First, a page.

Purpose at work: It matters for employees, it should matter to you

Purpose at work: It matters for employees, it should matter to you

After a year that had people re-evaluating life priorities, employees ask themselves how to find meaning in a job more than before. Company purpose and values that align with employee’s sense of individual purpose are crucial for businesses and organisations who want to stay relevant and attract talent, especially tech talent.
 

For talent in a competitive tech market, purpose is a matter of fact

Purpose is a crucial factor for candidates when choosing a company and, once in a job, whether to stay. A Hays Belgium study revealed that nearly a third of employees across all sectors look for a company with a purpose. According to McKinsey, 70 per cent of employees stated their sense of purpose is defined by their work. Given the severe skills shortages in some areas of tech, such as cloud computing, cybersecurity, data analytics, UX/UI, machine learning, web and software development, Agile methodologies, and project and change management defining a clear purpose for the company must remain top of the list. Tech talent are looking for employers who value them and match their expectations – purpose included.
 

A diverse and purpose-driven workforce expects more than just words

This isn’t new, but Covid-19 has pushed it higher up the agenda than ever before. Six years ago, 92 per cent of the 250 largest companies in the world reported on their corporate social responsibility (CSR) activities. The pandemic drove people to question their purpose in life, what they want and how they can achieve it.
 
The workforce is increasingly diverse, made up predominantly of Millennials, with Gen Z on the rise – a population for whom individual purpose equals achieving something meaningful in all areas of life. They search for acceptance and a sense of self-worth and feel fulfilled at work when they understand how they contribute to a goal and that they are valued. Concretely, managers contribute to an employee’s sense of purpose at work by helping them understand the ‘what’ and the ‘how.’ Organisations contribute with the ‘why’: the company’s purpose. When employees’ values and identity align with the company’s purpose they are more productive, more engaged, more likely to stay and recommend the company as an employer and business.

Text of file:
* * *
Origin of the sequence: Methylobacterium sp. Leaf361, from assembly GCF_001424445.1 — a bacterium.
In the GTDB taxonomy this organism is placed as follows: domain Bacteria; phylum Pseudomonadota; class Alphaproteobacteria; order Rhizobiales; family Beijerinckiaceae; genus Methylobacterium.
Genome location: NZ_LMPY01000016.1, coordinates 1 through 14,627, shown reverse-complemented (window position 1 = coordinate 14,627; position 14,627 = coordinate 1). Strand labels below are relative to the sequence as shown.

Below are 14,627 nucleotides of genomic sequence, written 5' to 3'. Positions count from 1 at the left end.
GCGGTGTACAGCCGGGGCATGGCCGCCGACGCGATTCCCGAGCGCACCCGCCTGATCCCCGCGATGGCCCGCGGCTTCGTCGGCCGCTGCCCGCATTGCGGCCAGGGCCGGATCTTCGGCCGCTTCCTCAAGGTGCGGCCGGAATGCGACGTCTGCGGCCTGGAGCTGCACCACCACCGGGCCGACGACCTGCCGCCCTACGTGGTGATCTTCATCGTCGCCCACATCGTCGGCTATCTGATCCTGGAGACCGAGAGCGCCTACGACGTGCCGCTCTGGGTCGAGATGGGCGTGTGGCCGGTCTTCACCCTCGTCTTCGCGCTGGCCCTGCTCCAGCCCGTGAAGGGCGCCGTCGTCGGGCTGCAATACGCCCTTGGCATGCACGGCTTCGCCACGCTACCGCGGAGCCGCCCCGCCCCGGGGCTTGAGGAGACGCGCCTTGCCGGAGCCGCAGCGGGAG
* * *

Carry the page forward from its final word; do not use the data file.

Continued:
The start-up work culture and what you can learn from it

For tech professionals, it is also about work culture. Transparency and collaboration are embedded in the way tech professionals work. They often come from start-up and innovation environments where flat hierarchies and an open-source mindset are common. It is also where most of the best tech talent start and build their careers.
 
If the start-up world can serve as another clue, most European employers surveyed by Atomico, a venture capital firm, have seen their employees place more emphasis on company mission in the last 12 months. However, employees in the non-profit, healthcare and education industries continue to feel more inspired than those in tech – these are industries where the ‘why’ is the organisation itself.
 
In conclusion, it is clear that companies must find a real purpose, act on CSR, employee wellbeing, and diversity and inclusion if they are to remain relevant and attract and retain talent.

 

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